* I didn't make it beyond the first 20 pages.
** I made it to the end, but I either skimmed or skipped large sections.
*** I might have skipped/skimmed, but I liked it and might read it again.
**** I read at least 95% of the book and it was good -- probably will be reread.
***** I read every word, and I loved it! A favorite and definite reread.
This year, I'm only going to list the stars and a brief recommendation for the type of readers I think will enjoy the book [(R) means it's a re-read; [ ] means it's an ARC].
Kissing Ted Callahan (and Other Guys), by Amy Spalding -- recommended for those who like teen drama, those who like friendship tales, and those who don't mind hints of cheating -- Poppy Books, 4/16
(This was kind of cute, but it annoyed me that Riley was so rigid about her views on how guys should treat her when she treated them in such a cavalier manner. She came across pretty hypocritical, and that weakened the overall story for me.)
You Will Be Mine, by Natasha Preston -- recommended for those who like horror tropes, those who like a YA feel, and those who are willing to really suspend their disbelief -- Sourcebooks Fire, 2/18
(I don't love horror, and this wasn't graphic, imo, so I gave it a try. But I couldn't get past the numerous points where I had to just say, "Okay, I guess this is just fiction." In other words, it was so unrealistic that anyone could stalk another person like this without the police ever catching on. Plus, the characters were soooo one-dimensional. I'm kind of surprised I finished the book.)
The Dangerous Art of Blending In, by Angelo Surmelis -- highly recommended for those who like overcoming abuse, those who like GLBT coming-out tales, and those who like friendship moving to love -- Balzer+Bray, 1/18
(This is one of those books which breaks your heart while you read it. I'm glad I did, but man, what a painful ride! I ached for Evan, who just couldn't catch a break. His mother is brutal (and yikes, I wanted to rescue him from the get-go), and his dad's bewildered distance was also hard to watch. I love the growing relationship between Henry and Evan, but even that was challenging at time. It's based on the author's own growing-up experience, which makes it that much more poignant and powerful, to me.)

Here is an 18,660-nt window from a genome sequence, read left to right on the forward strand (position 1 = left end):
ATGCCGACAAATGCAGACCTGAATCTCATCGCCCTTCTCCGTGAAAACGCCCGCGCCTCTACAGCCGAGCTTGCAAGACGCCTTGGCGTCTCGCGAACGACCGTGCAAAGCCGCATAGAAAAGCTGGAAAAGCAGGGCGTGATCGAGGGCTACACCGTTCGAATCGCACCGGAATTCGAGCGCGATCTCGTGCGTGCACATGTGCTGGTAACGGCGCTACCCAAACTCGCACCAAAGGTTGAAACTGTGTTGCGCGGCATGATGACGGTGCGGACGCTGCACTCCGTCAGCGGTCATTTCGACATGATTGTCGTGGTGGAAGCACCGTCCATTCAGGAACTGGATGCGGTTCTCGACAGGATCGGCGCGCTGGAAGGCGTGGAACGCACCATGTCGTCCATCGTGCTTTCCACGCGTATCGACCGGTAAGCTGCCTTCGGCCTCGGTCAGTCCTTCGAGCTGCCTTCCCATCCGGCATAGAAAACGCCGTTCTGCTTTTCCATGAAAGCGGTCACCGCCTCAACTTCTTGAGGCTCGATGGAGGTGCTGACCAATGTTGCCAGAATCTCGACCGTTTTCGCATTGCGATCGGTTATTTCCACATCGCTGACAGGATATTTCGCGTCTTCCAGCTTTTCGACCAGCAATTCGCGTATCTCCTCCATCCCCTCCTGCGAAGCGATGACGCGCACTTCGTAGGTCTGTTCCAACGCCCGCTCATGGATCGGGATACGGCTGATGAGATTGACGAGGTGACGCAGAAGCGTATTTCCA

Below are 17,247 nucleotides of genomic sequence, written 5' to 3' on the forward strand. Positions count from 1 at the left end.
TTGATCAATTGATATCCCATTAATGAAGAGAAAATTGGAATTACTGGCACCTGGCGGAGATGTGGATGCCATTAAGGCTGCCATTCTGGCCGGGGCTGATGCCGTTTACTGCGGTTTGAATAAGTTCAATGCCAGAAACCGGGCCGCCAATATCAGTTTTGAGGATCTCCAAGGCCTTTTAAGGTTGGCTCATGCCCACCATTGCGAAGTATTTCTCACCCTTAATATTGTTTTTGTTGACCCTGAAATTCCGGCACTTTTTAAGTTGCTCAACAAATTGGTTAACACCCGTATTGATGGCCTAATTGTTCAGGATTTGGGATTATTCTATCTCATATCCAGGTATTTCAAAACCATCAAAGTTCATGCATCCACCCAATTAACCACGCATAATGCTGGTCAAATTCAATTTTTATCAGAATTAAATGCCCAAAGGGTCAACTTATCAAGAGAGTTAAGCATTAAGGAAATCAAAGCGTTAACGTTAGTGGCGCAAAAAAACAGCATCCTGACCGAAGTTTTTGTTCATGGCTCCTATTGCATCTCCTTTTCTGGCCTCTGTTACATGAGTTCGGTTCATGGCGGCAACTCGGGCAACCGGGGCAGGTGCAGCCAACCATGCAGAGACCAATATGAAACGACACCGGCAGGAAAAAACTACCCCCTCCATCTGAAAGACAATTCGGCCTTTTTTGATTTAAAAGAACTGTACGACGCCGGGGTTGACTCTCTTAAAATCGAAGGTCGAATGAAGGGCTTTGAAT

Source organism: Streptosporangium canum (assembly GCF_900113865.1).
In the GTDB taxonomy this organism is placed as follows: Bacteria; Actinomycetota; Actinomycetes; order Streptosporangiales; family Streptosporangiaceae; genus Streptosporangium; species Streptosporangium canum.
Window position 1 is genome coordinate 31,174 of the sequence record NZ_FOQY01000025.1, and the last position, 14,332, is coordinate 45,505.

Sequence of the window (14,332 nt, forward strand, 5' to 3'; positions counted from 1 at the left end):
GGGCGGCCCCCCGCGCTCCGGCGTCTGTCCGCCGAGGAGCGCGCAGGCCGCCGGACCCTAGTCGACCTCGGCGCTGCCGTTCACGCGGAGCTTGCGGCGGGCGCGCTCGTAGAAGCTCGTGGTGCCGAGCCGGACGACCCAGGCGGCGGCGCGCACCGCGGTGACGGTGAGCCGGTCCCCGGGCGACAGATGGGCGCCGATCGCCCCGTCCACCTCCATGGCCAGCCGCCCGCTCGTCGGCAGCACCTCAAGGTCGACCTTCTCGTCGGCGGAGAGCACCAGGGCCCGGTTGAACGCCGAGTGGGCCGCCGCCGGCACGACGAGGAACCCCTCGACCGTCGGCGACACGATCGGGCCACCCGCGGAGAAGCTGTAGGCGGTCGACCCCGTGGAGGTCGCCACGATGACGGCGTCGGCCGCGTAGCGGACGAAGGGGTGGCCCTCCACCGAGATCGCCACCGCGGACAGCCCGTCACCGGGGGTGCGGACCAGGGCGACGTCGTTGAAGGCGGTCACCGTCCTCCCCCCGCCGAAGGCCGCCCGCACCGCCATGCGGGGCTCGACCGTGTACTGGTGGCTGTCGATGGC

[Out of Left Field, by Kris Hui Lee -- recommended for those who like unique voices, those who like teen waffling and angst, those who like friends-to-more, and those who like girls kicking butt in boys' sports -- Sourcebooks Fire, 5/18]
(I enjoyed this overall, but I will admit that the immaturity of the MC (Marnie) annoyed me a little bit. She has great heart, and I love her fighting spirit -- but man, she really struggled to be honest with those around her (and even herself). In some ways, it felt like the author was relying a little too heavily on the trope of miscommunication (and lack of communication) to build tension too. But all in all, it's a sweet story with many positives.)
[The Dating Debate, by Chris Cannon -- recommended for those who like sweet teen romances, those who like feisty heroines, and those who like multi-POV tales -- Createspace, 1/18]
(I liked the characters here, and I like their unique situations. I didn't like how rigid Nina was...her bias was definitely explained and had solid reasons, but it still annoyed me that she expected West to do all the changing. West, for his part, was a more sympathetic character to me, and I thought he went above and beyond to show Nina his feelings. So it was a little uneven to me but still made for a sweet story.)
I also re-read three mysteries (One of Us is Lying, Last Seen Leaving, and White Rabbit, all five-star reads from last year -- and I still loved each of them).